by Jennifer Poindexter
Picking shrubbery can be one of the most difficult parts of planning a landscape. The reason being, it’s not like a flower.
Flowers come and go. Many are annuals, so if you don’t like the way they look, you plant something different the next year.
Shrubs are a little more permanent. This is why you might want to consider planting common lilac. It’s also known as French lilac.
This shrub comes in a variety of colors and is one of the most aromatic types of lilac. If colorful and fragrant sounds good to you, here’s what you must know to grow common lilac successfully.
Growing Conditions for Common Lilac Bush
When choosing a shrub to grow, it doesn’t get much easier than the common lilac. Provide a few basic growing conditions, and your shrub should have a good foundation for success.
To begin, be mindful of where you plant common lilac. This shrub can grow to be 15 feet in height or taller.
Obviously, this wouldn’t be something you’d want to grow right across the front of your home, depending upon the variety.
As mentioned previously, there are many varieties of common lilac which also come in multiple colors. Be sure you know which variety you’re purchasing to understand it’s height and where it would look best on your property.
After you’ve established a suitable place for the plant to grow, ensure this location receives full sun and has well-draining soil which remains consistently damp.
If there’s no sun shining on this shrub you won’t receive as many blooms. The other big factors in a proper grow space are planting at the right time and checking the soil’s pH.
Plant common lilac in the fall, prior to the ground freezing, or in the spring as the soil becomes workable again.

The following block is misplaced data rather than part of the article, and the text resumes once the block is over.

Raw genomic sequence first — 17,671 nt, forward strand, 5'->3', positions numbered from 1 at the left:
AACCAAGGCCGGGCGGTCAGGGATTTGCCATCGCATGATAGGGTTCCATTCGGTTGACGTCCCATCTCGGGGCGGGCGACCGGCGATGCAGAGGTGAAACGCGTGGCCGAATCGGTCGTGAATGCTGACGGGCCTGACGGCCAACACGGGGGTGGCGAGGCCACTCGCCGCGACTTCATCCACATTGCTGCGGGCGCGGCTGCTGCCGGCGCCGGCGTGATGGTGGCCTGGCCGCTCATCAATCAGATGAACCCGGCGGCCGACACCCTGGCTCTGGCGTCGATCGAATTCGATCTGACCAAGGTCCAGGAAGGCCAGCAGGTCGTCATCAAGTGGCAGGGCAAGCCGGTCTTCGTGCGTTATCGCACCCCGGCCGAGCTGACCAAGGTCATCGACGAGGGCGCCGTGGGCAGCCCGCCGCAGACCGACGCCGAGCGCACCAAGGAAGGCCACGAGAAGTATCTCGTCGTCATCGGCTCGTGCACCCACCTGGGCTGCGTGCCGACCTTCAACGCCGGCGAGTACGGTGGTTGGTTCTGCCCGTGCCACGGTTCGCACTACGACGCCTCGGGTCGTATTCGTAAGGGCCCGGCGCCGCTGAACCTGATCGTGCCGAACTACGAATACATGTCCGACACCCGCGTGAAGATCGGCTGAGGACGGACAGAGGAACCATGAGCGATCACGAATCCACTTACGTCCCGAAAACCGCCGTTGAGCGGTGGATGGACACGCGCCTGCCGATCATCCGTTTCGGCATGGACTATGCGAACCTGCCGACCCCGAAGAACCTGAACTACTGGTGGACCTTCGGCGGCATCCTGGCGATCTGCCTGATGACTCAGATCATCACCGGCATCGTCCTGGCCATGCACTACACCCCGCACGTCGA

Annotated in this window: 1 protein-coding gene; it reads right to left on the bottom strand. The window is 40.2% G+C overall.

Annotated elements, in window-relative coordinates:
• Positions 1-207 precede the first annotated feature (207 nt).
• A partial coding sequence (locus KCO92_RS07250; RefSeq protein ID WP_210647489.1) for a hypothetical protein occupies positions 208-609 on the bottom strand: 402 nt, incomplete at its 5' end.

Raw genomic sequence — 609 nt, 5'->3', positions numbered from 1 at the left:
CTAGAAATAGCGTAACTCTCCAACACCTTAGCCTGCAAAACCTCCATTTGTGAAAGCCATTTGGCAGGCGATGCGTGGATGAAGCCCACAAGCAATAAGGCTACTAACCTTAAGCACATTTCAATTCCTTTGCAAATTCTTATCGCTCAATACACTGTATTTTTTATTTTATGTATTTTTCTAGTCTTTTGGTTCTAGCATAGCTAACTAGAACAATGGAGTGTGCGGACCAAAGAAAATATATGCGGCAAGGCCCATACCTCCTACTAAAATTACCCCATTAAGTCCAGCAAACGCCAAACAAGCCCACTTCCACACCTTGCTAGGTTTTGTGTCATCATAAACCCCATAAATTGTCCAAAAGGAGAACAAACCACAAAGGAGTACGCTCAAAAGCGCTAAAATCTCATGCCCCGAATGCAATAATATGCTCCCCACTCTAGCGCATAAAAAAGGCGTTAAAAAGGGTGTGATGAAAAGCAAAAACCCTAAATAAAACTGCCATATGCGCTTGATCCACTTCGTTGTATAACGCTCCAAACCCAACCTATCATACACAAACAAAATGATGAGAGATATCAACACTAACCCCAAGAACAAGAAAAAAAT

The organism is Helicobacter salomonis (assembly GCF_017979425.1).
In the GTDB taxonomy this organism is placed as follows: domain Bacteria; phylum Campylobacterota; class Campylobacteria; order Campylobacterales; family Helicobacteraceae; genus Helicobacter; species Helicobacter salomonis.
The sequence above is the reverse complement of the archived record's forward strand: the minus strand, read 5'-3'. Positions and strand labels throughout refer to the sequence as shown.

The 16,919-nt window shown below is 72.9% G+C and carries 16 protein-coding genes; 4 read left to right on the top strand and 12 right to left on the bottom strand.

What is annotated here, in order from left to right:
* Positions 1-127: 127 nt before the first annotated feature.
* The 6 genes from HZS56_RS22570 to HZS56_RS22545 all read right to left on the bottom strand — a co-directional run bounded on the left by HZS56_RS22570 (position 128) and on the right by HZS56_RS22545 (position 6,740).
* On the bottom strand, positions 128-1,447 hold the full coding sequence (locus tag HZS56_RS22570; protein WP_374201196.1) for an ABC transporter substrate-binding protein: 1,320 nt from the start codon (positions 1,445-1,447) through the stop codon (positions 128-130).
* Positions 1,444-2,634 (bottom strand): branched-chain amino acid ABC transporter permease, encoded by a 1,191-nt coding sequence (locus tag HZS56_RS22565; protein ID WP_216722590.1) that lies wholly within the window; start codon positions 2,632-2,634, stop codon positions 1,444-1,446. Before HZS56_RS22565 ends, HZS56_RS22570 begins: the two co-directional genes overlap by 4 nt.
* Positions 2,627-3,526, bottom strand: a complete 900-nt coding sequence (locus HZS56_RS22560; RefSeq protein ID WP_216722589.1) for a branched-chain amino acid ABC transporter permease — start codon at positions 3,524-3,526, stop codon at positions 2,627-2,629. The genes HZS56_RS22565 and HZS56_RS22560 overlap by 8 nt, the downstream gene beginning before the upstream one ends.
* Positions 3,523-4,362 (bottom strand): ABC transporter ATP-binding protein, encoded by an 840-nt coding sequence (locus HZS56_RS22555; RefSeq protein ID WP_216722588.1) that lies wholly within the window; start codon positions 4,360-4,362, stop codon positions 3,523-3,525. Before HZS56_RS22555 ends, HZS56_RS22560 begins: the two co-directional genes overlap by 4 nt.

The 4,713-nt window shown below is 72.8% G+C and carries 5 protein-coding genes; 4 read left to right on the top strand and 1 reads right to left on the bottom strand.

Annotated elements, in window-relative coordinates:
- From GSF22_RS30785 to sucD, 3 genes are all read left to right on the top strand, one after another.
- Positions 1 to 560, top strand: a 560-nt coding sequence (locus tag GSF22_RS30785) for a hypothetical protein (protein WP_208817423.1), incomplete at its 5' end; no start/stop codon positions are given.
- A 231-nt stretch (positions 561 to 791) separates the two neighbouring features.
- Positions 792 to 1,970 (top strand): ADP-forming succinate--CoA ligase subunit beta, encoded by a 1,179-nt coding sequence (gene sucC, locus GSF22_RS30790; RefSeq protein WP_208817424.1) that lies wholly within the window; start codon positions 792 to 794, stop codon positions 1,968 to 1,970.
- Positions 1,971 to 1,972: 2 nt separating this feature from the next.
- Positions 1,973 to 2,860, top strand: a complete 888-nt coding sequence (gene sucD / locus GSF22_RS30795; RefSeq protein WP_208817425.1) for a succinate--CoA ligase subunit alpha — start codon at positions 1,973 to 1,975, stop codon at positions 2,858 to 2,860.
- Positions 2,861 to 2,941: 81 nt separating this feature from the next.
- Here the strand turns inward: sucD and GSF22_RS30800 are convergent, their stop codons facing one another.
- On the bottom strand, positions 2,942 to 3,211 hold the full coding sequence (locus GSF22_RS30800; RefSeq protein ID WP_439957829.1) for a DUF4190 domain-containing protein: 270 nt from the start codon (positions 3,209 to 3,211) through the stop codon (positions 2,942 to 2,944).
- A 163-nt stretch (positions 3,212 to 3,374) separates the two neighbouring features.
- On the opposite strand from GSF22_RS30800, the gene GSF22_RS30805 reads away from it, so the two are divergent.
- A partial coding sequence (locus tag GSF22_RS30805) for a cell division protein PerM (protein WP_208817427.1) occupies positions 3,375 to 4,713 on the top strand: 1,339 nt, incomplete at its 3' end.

I’m not usually one who harps on soil pH levels but when growing common lilac, it matters. It prefers alkaline soil with a pH between 6.5 and 7.0.
If you need to increase your soil’s alkalinity, add lime. Don’t plant until you’ve got the soil where it needs to be.
By taking the time to make sure each of these requirements are met, you’re giving common lilac an opportunity to prosper.
How to Plant Common Lilac
Planting common lilac is as basic as it comes. There’s no fancy instructions. You’ll begin by finding an appropriate grow space.
Once located, dig a hole that’s twice the width of the plant but at the same depth as the plant. You want the common lilac to be snug in the hole.
Cover the roots up with the soil you unearthed. When the roots are covered, it’s important to water the plant heavily to provide the desired moist soil.
When you’ve finished planting, add mulch around the bush to maintain the necessary moisture level.
After you’ve planted a mature common lilac bush, allow it to become established. This will provide cuttings, so you can propagate more plants without spending additional money.
Wait until the following year when new growth forms on the plant and cut a few pieces from it. Each cutting should be approximately a half foot in length.
Remove all the leaves of the cutting at the bottom. Leave the remaining leaves at the top of the cutting. Fill a pot with sand, dip the cutting in rooting hormone, and place it in the pot.
The cuttings require warmth but aren’t particular about lighting. You can leave them on top of your fridge or in a warm greenhouse. Ensure the sand remains moist. It should take the cuttings a month or more to form roots.
When the roots are formed, the new plants are ready for transplant. Common lilac can be difficult to propagate at times, so if you don’t have great success at first, keep trying.